Andie McPherson

Specialist Team

Andie McPherson

Andie McPherson

Specialist Team

I have a passion for working with others and enabling people to make healthy choices for themselves, their animals and the planet. As a Campaigns Manager my aim is to apply strategic and creative thinking, collaboration and research to affect mass change. Meanwhile, as a Counsellor and Psychotherapist, the emphasis is at the personal level. I’m interested in the change process facilitated in relationship with another, and within ourselves.

I began my career conducting community-based field research in Egypt and the Democratic Republic of Congo where I designed and implemented Knowledge Attitude and Practice (KAP) studies on the issues of Disability, HIV/AIDs and Women’s rights. I have since worked in the charity sector for over 15 years in various project officer and policy advisory roles coordinating and delivering research, communications and learning activities. Over 7 years with HelpAge International I was dedicated to supporting civil society in various African and Asian countries advocate for Universal Social Protection Floors.

Since 2014 I abandoned the carbon-footprint and I turned my attention to UK-based Animal Welfare issues. As the daughter of a vet and life-long animal lover, I joined Redwings Horse Sanctuary. I represent the charity in a number of collaborative projects with the National Equine Welfare Council and led the development their award-winning Stamp Out Strangles campaign. Human psychology, adult learning theory and behavioural science plays an increasingly important role in Redwings’ work.

As an Integrative Counsellor I have a small private practice in Norfolk where I offer one-to-one talking therapy to adults experiencing mental health difficulties. My work is trauma-informed and draws on theory and techniques from a range of approaches such as the Person-Centred Approach, Cognitive Behavioural Therapy and Transactional Analysis, mindfulness and compassion-based approaches.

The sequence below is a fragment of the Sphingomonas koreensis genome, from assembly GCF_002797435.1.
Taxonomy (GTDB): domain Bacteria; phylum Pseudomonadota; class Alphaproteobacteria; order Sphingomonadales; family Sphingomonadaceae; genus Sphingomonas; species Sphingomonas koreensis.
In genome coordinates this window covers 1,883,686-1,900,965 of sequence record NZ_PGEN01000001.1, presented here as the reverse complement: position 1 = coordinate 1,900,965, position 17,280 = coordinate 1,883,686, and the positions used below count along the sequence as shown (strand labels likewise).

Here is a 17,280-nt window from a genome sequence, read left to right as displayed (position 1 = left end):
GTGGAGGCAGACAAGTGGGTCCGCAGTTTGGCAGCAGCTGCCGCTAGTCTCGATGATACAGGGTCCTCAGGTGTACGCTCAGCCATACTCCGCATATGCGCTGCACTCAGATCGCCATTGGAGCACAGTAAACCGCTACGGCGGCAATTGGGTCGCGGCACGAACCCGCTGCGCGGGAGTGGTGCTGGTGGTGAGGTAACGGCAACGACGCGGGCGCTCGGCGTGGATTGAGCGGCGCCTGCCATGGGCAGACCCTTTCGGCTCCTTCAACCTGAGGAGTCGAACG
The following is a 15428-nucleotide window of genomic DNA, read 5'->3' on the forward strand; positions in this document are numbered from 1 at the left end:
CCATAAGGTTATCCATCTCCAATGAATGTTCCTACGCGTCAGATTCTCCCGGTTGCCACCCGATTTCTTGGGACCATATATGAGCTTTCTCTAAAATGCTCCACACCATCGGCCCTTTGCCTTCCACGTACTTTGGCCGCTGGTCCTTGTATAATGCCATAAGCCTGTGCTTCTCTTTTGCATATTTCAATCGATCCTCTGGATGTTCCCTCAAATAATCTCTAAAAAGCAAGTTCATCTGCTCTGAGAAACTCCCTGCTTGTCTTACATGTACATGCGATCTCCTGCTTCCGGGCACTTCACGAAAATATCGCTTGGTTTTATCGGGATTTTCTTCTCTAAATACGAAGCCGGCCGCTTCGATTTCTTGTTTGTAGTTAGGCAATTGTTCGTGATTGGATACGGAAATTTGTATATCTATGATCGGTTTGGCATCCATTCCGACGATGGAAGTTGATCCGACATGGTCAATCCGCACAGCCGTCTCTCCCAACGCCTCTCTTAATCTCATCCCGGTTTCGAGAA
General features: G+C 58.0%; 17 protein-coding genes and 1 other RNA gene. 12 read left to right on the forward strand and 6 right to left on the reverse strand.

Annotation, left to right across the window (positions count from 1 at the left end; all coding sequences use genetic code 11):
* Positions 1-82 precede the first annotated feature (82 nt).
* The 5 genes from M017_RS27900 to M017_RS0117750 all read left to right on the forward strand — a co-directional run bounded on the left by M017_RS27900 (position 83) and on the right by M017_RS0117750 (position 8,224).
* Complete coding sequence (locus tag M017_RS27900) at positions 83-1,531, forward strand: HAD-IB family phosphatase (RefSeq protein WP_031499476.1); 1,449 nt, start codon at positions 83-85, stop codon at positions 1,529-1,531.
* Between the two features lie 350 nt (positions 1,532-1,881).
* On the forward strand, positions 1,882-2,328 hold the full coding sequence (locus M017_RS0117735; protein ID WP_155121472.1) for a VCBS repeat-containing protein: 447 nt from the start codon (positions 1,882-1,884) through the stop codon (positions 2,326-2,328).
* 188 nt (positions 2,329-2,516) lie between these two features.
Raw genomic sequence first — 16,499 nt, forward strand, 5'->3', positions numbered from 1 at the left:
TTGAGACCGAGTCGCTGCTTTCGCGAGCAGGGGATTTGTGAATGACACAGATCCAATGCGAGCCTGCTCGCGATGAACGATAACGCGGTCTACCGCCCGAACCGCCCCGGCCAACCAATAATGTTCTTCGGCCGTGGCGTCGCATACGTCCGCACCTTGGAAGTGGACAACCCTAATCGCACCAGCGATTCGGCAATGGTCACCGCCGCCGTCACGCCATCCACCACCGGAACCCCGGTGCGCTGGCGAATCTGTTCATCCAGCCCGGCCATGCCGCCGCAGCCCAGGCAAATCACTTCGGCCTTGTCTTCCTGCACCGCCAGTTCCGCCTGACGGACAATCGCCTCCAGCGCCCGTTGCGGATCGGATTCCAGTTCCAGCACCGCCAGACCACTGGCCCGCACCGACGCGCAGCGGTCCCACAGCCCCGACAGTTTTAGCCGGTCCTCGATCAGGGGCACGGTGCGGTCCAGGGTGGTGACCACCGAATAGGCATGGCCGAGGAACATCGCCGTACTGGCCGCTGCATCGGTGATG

When I am not being walked by my dog, I can be found in my allotment pulling weeds and preparing the ground for the next growing season. I look forward to working with you!

A Chat with Andie

Tell us a little bit about you and your journey into behaviour change?

For as long as I can remember I have felt a strong drive to invest my energy into work that redresses an imbalance in the systems in which we live. I tried to modify my own behaviour from an early age; to buy local, reduce waste, reuse, support causes whose change agenda aligns with my values and I have always wanted to be part of the effort to change the status quo.

It wasn’t until I started working at Redwings Horse Sanctuary that I was introduced to human psychology and behaviour change models. Since the 2016 HBCA conference in Surrey, it has become something of an obsession, and I have subsequently worked with researchers and consultants in the field of adult learning and coaching as well as seeking out human behavioural theory. Redwings enabled me to apply models to our project work and I have advocated for monitoring, evaluation and learning approaches within the organisation – something that I inherited from my background in the International Development sector. The Stamp Out Strangles campaign was designed with human behaviour principles in mind (albeit still somewhat output heavy); We worked with various stakeholders to develop the campaign and particularly livery yards who had been affected by strangles outbreaks. Educational material is delivered to learners through an ‘opt in’ mechanism after an individual pledge (commitment to best practice). Incentives to learn include peer influence and mobilising more influential gatekeepers to recruit interest of our target audience. Almost 2000 people have pledged to best practice biosecurity and an internal evaluation of the campaign strategy suggests the campaign has  had an impact on biosecurity behaviours.